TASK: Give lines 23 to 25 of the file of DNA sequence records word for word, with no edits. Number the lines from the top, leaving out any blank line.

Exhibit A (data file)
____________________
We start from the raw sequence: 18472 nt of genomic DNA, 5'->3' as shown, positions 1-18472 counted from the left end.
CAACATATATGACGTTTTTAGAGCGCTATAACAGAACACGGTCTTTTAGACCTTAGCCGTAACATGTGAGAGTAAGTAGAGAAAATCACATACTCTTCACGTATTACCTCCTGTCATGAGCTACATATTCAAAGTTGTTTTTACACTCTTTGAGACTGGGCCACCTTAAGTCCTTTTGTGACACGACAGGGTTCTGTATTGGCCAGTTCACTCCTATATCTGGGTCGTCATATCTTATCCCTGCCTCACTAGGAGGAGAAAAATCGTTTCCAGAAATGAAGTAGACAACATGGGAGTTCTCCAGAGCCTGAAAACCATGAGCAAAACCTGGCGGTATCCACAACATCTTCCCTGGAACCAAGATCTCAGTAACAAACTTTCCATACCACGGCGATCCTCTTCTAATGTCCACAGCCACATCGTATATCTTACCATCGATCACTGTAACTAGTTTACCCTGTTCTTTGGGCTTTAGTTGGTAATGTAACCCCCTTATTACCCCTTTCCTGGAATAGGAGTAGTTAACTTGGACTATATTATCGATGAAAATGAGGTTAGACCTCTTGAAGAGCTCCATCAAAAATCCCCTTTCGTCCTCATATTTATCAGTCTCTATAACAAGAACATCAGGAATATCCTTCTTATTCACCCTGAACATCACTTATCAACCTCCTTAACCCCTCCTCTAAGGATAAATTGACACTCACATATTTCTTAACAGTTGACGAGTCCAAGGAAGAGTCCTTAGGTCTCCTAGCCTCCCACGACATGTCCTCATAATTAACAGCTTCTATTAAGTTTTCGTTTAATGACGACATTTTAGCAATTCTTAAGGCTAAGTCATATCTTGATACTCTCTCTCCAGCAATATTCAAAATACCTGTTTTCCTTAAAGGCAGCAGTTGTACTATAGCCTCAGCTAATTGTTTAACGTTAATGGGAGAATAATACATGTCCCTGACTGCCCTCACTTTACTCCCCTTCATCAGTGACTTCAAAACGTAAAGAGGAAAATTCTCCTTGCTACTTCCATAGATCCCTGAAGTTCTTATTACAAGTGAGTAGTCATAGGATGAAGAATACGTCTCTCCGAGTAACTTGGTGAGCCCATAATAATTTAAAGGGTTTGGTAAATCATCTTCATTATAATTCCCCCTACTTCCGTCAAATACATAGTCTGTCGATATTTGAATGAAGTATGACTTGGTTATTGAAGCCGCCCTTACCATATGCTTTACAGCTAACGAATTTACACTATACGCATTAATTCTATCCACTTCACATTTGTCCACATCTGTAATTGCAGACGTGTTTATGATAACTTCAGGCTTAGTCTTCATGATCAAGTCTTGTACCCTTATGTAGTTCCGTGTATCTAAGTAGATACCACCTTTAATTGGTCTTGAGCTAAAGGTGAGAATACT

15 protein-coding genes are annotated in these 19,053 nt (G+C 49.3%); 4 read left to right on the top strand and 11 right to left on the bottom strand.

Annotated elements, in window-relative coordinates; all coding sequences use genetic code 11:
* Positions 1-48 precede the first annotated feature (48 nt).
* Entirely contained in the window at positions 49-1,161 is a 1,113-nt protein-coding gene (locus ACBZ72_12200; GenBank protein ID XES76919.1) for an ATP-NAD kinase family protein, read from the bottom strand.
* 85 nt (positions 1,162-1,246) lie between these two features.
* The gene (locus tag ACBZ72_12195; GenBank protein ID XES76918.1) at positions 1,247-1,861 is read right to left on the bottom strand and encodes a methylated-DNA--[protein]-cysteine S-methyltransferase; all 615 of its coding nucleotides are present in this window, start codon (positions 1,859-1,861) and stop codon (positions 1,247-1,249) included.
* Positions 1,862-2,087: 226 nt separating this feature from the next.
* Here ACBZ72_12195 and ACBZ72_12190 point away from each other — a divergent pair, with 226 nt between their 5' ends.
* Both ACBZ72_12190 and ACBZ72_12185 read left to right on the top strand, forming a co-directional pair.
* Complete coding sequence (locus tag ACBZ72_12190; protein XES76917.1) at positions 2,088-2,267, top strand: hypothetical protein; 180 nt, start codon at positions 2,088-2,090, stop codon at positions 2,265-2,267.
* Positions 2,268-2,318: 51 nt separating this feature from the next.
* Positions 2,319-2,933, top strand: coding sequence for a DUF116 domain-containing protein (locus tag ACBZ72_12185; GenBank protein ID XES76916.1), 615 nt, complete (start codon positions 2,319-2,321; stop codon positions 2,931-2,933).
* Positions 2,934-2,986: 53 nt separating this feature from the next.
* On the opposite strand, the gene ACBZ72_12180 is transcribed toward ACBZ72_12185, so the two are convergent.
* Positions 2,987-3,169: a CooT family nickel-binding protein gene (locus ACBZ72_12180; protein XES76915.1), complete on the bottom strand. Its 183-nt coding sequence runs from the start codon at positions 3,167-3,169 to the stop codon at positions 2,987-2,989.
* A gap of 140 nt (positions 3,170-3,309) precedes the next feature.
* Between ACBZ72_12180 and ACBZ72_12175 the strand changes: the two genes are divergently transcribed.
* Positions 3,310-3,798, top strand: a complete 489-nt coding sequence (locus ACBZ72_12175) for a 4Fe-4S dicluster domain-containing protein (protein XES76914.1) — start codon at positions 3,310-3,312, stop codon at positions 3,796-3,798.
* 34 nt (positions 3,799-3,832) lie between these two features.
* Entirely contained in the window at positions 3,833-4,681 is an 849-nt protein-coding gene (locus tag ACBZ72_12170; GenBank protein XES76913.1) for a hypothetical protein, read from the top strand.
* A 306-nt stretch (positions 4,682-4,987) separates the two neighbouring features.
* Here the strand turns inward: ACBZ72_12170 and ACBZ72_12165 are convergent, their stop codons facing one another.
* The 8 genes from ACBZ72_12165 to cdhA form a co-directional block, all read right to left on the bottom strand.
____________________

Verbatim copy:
* A 306-nt stretch (positions 4,682-4,987) separates the two neighbouring features.
* Here the strand turns inward: ACBZ72_12170 and ACBZ72_12165 are convergent, their stop codons facing one another.
* The 8 genes from ACBZ72_12165 to cdhA form a co-directional block, all read right to left on the bottom strand.